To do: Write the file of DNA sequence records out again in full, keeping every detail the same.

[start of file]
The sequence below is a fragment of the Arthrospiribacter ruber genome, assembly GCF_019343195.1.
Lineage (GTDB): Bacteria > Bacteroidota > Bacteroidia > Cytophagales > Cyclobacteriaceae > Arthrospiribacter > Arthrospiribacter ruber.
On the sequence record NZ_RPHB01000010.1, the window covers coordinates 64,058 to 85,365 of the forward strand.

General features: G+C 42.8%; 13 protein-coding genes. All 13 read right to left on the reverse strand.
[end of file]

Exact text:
The sequence below is a fragment of the Arthrospiribacter ruber genome, assembly GCF_019343195.1.
Lineage (GTDB): Bacteria > Bacteroidota > Bacteroidia > Cytophagales > Cyclobacteriaceae > Arthrospiribacter > Arthrospiribacter ruber.
On the sequence record NZ_RPHB01000010.1, the window covers coordinates 64,058 to 85,365 of the forward strand.

General features: G+C 42.8%; 13 protein-coding genes. All 13 read right to left on the reverse strand.